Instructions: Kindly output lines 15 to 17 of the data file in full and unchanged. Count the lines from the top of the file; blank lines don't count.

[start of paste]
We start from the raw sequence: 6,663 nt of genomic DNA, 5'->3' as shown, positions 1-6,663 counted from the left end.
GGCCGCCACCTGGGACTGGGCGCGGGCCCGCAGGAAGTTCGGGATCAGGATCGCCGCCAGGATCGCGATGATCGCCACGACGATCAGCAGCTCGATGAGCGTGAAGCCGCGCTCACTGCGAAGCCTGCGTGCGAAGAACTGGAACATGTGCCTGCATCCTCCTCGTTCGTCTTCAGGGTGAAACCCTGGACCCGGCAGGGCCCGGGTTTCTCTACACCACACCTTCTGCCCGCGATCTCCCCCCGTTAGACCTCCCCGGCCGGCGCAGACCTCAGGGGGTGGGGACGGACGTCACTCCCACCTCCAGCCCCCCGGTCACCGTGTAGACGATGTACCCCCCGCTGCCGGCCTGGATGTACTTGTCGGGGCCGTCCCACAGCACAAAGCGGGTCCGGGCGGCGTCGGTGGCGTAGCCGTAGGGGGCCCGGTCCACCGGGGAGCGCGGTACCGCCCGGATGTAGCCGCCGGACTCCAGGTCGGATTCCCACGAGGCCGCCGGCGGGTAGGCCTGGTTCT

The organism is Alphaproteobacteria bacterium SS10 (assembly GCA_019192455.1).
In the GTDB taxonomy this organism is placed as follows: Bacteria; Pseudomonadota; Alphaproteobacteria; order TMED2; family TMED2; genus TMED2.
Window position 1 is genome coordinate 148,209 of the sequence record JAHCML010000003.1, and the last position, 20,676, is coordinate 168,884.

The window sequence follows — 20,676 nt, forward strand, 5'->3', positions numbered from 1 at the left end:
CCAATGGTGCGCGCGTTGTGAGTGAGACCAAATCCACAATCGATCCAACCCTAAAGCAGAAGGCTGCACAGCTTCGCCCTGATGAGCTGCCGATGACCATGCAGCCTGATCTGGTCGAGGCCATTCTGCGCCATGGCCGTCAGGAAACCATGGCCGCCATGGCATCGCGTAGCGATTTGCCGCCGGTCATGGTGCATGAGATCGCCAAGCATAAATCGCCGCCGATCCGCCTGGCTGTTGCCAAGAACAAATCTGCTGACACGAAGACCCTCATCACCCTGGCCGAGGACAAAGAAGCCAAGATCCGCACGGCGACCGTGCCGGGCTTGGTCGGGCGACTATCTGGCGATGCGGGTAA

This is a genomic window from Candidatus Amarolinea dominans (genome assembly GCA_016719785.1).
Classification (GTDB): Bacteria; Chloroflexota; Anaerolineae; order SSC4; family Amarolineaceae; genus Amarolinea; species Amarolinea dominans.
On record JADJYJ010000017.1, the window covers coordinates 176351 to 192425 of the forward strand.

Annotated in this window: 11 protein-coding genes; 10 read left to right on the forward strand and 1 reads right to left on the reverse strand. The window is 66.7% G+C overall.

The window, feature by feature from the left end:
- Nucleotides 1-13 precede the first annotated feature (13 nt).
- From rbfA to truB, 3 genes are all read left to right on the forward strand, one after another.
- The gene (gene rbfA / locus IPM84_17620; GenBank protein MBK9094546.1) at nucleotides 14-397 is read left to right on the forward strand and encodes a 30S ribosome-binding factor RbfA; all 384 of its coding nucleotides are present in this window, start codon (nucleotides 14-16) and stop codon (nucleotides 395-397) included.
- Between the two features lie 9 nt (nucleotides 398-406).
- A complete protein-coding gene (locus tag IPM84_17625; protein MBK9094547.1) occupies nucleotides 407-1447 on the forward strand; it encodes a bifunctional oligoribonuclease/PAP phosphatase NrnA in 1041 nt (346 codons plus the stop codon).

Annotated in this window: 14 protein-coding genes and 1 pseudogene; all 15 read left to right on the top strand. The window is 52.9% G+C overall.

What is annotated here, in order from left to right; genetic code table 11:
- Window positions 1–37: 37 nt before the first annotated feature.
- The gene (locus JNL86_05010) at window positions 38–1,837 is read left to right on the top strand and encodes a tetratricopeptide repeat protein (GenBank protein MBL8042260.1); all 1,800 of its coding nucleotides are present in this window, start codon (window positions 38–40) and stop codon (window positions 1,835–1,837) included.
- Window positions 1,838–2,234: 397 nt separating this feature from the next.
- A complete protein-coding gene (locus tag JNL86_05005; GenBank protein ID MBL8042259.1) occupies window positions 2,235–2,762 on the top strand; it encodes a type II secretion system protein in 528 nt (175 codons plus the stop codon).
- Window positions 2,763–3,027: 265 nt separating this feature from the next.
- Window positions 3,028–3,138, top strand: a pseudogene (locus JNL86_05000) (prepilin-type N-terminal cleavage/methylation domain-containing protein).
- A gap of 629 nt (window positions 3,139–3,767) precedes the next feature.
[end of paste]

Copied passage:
- The gene (gene rbfA / locus IPM84_17620; GenBank protein MBK9094546.1) at nucleotides 14-397 is read left to right on the forward strand and encodes a 30S ribosome-binding factor RbfA; all 384 of its coding nucleotides are present in this window, start codon (nucleotides 14-16) and stop codon (nucleotides 395-397) included.
- Between the two features lie 9 nt (nucleotides 398-406).
- A complete protein-coding gene (locus tag IPM84_17625; protein MBK9094547.1) occupies nucleotides 407-1447 on the forward strand; it encodes a bifunctional oligoribonuclease/PAP phosphatase NrnA in 1041 nt (346 codons plus the stop codon).